I learned from my failures, now I’m a living my dreams -Leah Karimi

Leah Karimi has been trailed with a lot, through thick and thin, but what ever a man faces he learns through and carries on. This 31-year-old mother of two has certainly learned a lot from her personal financial mistakes, and turned that into a book that has so far sold over 8, 000 copies.

Born to a modest family in Subukia, Kenya. Leah had always been fascinated by entrepreneurship. After her high school she moved to Nairobi to stay with an aunt and got herself a job as a personal assistant to the owner of a marketing firm in Nairobi, earning Sh10, 000 a month.

The job gave her the entrepreneurship background she needed, as her boss was barely in the office. “I took charge,” she says. “I met all the clients and handled disputes. At that time, I did not know this was an informal training ground for me.”

Her ambition and aggression then landed her a marketing assistant’s job at Golden NeoLife Diamite (GNLD), a multi-level marketing company. Finally, in 2005, she garnered enough courage to resign and start her own firm.

“I took a loan to start my business because I believed that I had enough clients and enough persuasion skills to survive as my own boss”, she says. And that’s when things started to go downhill.

Her first mistake was the office she chose in the city. “The location was poor for my clients. I took on a partner to share the office. I should have found out a little more about my partner.”

But that was not all. “I had no business plan so money would come in and I would spend it mostly on clothes and expensive shoes,” she says. “I bought everything that pleased my eye, and that dented my pocket as I tried to keep up with (everyone else).”  With no money coming in and bills piling up both in the business and for her studio apartment in Adams Arcade, Leah sold the business for Sh500,000 less than she had started it for. “I got depressed,” she says.

But she still had passion for business, so Leah enrolled for a diploma course in business administration.

However, with no plans or ideas forthcoming, she decided to use her hobby to make some cash to survive. That hobby was writing, and she chose a topic she knew something about: Finance management. “I wrote a newspaper column about budgeting, drawing from my mistakes,” she says. “The knowledge I got from school and the online courses I took about money just put everything into perspective.

I got feedback from people who had benefited from the points I had made in my articles, and it motivated me to learn more about money and its relationship to the person holding it.” She discovered, for instance, that many people fall prey to wasteful shopping habits because of emotional handicaps that they are seeking to fill.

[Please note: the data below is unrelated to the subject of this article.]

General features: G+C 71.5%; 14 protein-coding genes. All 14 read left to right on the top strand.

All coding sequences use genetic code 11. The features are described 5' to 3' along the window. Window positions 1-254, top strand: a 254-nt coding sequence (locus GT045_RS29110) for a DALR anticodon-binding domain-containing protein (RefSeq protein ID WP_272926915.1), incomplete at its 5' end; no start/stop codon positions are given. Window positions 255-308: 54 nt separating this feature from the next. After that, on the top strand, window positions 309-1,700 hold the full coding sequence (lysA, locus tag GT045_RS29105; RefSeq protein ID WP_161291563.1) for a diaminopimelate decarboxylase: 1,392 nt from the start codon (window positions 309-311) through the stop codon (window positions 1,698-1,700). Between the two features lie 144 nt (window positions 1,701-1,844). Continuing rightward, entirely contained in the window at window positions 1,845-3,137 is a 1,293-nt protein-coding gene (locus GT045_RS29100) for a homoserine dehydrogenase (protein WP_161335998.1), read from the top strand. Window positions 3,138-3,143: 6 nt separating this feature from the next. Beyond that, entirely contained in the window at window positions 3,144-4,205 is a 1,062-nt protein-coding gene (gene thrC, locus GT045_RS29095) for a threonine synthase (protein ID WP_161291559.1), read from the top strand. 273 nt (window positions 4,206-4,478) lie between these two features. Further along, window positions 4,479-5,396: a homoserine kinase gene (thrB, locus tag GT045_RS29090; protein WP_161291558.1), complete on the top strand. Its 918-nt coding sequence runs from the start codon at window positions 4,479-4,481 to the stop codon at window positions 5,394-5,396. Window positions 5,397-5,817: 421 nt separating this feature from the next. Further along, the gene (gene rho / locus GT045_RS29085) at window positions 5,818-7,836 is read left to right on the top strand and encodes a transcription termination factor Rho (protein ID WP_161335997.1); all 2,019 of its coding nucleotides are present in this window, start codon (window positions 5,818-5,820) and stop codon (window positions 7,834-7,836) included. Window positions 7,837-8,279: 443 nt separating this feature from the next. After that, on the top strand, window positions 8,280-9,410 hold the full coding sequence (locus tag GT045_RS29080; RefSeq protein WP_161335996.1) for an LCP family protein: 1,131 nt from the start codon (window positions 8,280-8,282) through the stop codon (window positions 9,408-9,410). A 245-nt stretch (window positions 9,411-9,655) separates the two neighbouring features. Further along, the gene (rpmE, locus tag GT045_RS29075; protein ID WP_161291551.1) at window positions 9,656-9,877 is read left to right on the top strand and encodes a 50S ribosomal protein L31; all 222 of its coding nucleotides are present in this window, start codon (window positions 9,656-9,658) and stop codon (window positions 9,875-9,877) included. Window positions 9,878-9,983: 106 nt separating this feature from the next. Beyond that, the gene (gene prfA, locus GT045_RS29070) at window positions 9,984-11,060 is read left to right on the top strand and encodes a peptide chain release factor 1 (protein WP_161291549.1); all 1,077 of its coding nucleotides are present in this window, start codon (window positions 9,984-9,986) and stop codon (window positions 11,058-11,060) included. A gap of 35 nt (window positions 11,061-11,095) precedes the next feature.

No sooner, her glamorous moment came. “I realised how incredible it was that these experiences coalesced into my career as an author and personal finance coach.”

In early 2007, she got married. Her husband, a chef, moved jobs a lot and she followed him, taking every new country and city as a chance to sample spending habits and their relationship to demographics. At one point, her command of the English language and persuasion skills got her a job at a five star hotel in Dar es Salaam in Tanzania, working alongside her husband.

But even with good pay, happiness was far off. “The money was good and my bosses were happy with how I had marketed the hotel, but I was not fulfilled… I could not put a finger on it, but I wanted more,” she says. Seeing her discomfort, her husband encouraged her to gather all her articles into a book.

Leah was also pregnant at the time, and doubtful that a career in publishing would pay off. Still, she took a chance and when her husband moved to Khartoum on his next assignment, she came back to Kenya. After much scouting she found a publisher who would agree to her terms.

“I asked the company to foot all the bills, then arranged to split the profit,” she says. Later that year, her book was published. She was surprised at the reception. “I would sell between five and 10 copies a day just from home,” she says,

The book, Get Rich By Making The Most Of Your Money, has seen Leah coach all sorts of people. She loves to talk to women, particularly, stay-at-home mothers. “I tell them they cannot stay at home idle. Get a hobby – cook, bake, sew… in order to have an identity,” she says.

It is not over for Leah: She will launch a magazine and another book on finances late this year. “I may have a television show coming up, I do not know how far this will take me.” Whichever way it goes, one thing is sure: Learning from mistakes is now Leah’s passion.

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